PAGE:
South Africa’s wildlife is known to be big, fierce and dangerous, but some of Africa’s animals are actually quite cute. The penguins at Boulders Beach near Simon’s Town have been a hit with tourists since the colony was established in the 1980s. While these cuddly creatures can be loud and smelly, their charms are hard to escape and they are now one of Cape Town’s main attractions.
The African penguins at Boulders Beach seem to have a bit of a split personality. While on land these flightless birds wobble around on stubby legs and create photographic motifs somewhere between romance and kitsch when they cuddle up together. It is not until the penguins dive into the waters of False Bay that their true element becomes apparent. Suddenly the clumsy birds turn into black and white torpedoes that hunt small fish and escape the area’s apex predator – the great white shark.
Visitors can either drive past Simon’s Town and follow the signs to Boulders or take the scenic train ride to the Simon’s Town station, which is about two kilometres from the penguin colony. Once you get to the car park on Seaforth and Gay Road, you quickly realize that you are on a track thoroughly beaten by many overseas visitors before you. The walk to the visitors’ centre and the entrance to the beach is fringed by curio sellers offering anything from postcards to wooden hippos.
Boulders Beach is part of Table Mountain National Park; hence there is a conservation fee. The R40 for adults and R15 for children might seem a bit steep, but since TMNP protects the natural environment in Cape Town your money is going towards a worthy cause. Once you’re through the gate the information centre will tell you everything there is to know about the African penguin. Wooden walkways take you down to the beach, where you will get close enough to touch; but however cute these birds may look, they do bite. Try not to disturb the penguins and take nothing but photos. The penguins are most active in the morning when they can be seen darting through the water and losing all elegance as soon as they set a foot on dry land.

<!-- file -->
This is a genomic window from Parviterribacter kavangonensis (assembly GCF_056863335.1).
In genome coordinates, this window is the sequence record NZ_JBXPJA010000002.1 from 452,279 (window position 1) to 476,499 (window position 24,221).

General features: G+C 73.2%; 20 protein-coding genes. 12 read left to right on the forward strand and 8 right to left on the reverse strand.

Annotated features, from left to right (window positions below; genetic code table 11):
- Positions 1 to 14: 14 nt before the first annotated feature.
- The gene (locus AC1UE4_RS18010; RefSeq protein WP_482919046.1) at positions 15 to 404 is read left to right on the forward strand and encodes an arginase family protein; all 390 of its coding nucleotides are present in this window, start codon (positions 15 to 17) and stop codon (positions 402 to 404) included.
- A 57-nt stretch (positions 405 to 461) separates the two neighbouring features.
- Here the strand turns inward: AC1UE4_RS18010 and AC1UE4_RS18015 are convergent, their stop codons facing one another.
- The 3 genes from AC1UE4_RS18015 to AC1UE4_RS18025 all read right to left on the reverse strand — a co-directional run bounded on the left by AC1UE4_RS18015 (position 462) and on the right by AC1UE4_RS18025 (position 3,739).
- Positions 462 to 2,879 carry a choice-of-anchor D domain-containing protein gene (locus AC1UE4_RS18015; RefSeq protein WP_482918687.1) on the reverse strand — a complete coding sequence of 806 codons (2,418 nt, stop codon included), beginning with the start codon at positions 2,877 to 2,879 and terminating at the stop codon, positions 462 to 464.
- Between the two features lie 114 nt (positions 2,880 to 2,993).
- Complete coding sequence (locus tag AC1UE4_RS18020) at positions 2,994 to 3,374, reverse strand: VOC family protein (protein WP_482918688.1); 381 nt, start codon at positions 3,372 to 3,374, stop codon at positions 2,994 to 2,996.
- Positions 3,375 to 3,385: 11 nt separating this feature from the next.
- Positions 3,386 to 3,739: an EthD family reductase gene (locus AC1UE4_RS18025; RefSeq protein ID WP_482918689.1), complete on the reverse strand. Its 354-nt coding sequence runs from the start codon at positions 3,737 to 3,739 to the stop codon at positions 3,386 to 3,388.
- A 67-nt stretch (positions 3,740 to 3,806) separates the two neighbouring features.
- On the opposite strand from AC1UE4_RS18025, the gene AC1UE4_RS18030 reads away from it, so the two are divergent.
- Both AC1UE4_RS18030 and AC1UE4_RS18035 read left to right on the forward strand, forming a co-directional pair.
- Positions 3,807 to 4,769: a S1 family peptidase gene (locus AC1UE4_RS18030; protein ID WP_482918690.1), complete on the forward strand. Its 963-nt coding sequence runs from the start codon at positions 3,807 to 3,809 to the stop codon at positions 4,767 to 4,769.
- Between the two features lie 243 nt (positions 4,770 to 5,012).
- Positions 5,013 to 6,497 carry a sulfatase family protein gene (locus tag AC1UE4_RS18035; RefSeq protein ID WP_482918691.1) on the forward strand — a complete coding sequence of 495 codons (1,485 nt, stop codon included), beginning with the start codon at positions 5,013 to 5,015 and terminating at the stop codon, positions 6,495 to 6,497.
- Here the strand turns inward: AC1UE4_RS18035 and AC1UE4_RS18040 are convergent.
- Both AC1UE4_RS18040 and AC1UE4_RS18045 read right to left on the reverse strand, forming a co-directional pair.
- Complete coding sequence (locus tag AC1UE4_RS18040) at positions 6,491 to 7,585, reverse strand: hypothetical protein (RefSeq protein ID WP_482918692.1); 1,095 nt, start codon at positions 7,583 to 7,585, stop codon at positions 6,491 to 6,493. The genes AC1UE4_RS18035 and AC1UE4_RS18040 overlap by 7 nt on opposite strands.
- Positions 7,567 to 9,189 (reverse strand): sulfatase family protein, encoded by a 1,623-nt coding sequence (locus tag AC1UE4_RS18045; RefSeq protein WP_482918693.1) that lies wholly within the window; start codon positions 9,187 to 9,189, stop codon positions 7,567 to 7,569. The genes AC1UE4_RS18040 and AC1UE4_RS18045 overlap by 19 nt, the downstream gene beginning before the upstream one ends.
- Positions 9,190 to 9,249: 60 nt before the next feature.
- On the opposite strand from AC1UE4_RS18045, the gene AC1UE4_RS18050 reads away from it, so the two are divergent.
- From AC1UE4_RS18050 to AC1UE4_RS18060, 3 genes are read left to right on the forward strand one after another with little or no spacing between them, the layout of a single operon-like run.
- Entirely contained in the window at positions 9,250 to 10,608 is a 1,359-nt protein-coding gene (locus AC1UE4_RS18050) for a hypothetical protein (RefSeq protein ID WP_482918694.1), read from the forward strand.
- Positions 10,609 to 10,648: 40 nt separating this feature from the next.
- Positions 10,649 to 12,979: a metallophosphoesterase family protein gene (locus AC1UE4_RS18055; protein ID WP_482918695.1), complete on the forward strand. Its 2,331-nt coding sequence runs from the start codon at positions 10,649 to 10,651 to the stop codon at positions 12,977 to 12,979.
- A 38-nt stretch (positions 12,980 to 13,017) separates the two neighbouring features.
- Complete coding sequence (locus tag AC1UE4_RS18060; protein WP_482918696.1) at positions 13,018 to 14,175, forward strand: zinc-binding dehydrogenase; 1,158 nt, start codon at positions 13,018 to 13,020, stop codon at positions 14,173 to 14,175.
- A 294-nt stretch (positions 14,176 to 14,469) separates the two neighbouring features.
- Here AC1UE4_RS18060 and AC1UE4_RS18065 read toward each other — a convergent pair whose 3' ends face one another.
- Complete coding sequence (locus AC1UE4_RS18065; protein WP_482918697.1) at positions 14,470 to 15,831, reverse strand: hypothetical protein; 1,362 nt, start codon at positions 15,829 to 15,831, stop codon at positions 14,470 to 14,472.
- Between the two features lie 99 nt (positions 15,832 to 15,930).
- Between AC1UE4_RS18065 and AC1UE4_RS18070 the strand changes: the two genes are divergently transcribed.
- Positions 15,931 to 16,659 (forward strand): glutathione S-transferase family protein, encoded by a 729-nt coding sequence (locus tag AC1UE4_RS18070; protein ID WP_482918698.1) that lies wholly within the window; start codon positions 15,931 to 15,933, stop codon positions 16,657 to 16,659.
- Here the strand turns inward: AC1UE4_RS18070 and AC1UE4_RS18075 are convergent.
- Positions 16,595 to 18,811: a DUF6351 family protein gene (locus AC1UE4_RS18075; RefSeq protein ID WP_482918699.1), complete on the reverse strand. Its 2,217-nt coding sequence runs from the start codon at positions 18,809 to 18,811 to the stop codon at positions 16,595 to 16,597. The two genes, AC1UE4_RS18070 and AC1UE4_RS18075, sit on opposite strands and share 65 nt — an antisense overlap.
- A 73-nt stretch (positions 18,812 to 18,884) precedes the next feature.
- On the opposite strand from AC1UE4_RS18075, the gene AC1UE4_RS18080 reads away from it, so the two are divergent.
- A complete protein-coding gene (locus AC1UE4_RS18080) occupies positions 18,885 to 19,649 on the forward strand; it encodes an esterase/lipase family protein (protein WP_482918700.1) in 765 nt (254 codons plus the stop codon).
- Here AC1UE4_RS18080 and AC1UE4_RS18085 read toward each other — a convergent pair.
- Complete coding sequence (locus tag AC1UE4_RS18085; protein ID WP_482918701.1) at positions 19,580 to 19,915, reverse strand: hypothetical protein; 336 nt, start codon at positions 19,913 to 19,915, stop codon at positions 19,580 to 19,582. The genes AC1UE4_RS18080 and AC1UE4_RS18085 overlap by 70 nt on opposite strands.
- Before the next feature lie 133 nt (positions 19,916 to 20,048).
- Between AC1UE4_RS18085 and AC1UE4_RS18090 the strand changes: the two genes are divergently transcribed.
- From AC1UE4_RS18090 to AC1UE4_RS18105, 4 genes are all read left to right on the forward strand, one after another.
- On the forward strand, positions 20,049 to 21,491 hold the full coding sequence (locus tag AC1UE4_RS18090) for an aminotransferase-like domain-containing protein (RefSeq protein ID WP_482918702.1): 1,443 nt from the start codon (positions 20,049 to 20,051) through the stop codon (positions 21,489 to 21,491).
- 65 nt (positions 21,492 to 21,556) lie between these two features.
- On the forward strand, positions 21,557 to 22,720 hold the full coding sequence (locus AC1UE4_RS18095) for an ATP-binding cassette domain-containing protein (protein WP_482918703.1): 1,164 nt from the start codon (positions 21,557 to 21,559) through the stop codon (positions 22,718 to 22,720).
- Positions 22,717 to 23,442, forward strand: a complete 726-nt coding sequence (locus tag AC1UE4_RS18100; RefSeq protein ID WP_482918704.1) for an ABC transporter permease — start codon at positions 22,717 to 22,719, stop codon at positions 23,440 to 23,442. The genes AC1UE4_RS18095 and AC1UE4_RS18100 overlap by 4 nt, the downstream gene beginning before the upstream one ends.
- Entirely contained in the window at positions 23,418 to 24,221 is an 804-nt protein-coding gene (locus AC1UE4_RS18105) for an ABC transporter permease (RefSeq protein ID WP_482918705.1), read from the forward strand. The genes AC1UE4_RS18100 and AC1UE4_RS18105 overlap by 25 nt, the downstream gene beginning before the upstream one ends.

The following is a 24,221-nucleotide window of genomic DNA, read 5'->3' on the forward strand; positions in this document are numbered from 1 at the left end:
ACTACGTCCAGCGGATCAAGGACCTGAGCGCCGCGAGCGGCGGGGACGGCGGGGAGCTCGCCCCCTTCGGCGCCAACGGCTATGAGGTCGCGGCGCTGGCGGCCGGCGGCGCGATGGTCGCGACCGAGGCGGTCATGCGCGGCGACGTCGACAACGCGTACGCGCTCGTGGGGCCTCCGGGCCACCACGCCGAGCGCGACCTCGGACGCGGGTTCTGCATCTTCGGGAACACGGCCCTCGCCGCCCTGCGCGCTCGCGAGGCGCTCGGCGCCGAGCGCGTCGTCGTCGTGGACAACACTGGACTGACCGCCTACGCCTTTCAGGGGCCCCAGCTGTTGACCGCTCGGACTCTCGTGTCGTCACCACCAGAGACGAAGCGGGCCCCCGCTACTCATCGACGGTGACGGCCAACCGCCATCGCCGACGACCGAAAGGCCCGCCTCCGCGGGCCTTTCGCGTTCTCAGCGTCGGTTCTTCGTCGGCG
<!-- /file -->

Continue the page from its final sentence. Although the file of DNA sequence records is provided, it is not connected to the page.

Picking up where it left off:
If you want to be really stingy, you can skip the visitors’ centre and continue along Kleintuin Road. The road turns into a wooden walkway that takes you through indigenous vegetation with quite a few penguins resting behind a small fence. The path takes you to a car park overlooking a beautiful little swimming beach.
However, the best way to see the African penguins is in their true element. The aforementioned swimming beach lies just south of the penguin colony and for a nominal entrance fee you can swim in the birds natural habitat and might encounter them right next to you in the water. A sea kayak tour from Simon’s Town is another great way to see not only penguins, but also seals, dolphins and whales.
- R40 per adult, R15 per child
- April – September 08:00 – 17:00
- December – January 07:00 – 19:30
- February – March 08:00 – 18:30
- October – November 08:00 – 18:30
Images by Simon Cox